That story has been in my heart for over twenty years. It tells me about being Mohawk. It tells me about my grandfather. It tells me about the people who knew my grandfather. It is not a theory about Mohawks, though. It does not predict what people will do.

It is probably not true, at least on one view of truth. The explanatory, causal model of history, the one that dominates Western thought, the one that requires explanations and looks for causes and reasons and fears the uncertainty of linear future, that model of history preserves two elements that are important to itself:

1) A theory of people. This theory counts, in the Western mind, all by itself as evidence against the story’s veracity. Why didn’t the feds just shoot him, if he was sitting there in the parking lot alone, brandishing a weapon? Police have slaughtered homeless men carrying sticks; why waste hours on menace in a wheelchair? When we think we know how people are, that we have a theoretical model of their behaviour, stories about actual people often don’t make sense to us. Why would they allow anyone else near the scene, especially someone who was drunk, to approach the armed menace?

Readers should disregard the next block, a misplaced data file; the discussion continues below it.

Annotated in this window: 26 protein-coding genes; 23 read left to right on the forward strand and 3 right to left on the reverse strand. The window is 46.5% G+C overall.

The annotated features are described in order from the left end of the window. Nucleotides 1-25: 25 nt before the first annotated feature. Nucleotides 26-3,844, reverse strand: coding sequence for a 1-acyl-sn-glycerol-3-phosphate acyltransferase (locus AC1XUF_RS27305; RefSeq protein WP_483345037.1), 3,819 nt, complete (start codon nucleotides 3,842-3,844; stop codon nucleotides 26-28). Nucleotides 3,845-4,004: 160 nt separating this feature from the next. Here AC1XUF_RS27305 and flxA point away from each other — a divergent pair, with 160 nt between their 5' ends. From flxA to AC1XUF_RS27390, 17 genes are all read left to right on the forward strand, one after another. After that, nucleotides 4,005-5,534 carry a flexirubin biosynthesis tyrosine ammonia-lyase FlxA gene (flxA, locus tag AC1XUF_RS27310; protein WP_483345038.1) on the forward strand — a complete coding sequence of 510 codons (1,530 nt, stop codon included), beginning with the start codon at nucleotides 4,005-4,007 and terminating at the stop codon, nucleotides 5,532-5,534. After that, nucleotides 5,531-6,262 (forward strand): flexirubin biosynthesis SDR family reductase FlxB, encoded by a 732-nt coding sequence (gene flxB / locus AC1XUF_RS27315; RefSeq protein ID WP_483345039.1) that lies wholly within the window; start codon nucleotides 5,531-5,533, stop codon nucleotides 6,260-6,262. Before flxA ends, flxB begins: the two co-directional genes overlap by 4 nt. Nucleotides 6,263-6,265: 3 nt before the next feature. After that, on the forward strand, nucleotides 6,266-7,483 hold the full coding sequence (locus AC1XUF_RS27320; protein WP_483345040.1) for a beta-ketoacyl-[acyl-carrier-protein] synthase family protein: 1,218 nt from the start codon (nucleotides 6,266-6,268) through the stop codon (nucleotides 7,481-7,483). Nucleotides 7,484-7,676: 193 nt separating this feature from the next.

2) A theory of evidence. Evidence supports truth, in the Western mind, but not everything counts as evidence. And the more theory-laden a piece of evidence is, the more integral it is to the system, the more it would cost the system to abandon, the more weight it is given over other pieces of evidence, even to the point of denying that those sources count as evidence at all. The story, and the storytellers, have one version of events. The court documents that remain have a different version. In them, my grandfather is never charged with brandishing a weapon, or resisting arrest. He is just charged with operating an illegal casino. The fact of the document, all on its own, undermines the storyteller. The storyteller’s version cannot be true, since surely if it were true there would be something written down. On our theory, if something happens, we write it down. If it is asserted, but not written down, it is more likely, to us, that it did not happen than that it happened and we didn’t record it.

We want to know if stories are true when the world doesn’t make sense to us, when the future is uncertain because time moves straight and events fall into one another like dominoes.

On a different view of history, a cyclical one, the future is not uncertain at all. It is coming back around, and causality is built into the circle, not into past events. You don’t need to look for causal chains to explain an uncertain future, because the future is known. Truth, on this view, is about what matters, not about what happened. Truth is about what we can make useful, not what we can make a theory from. We don’t need theories, on this view, we just need stories.

I know the story of my grandfather’s arrest, and it is Mohawk through and through.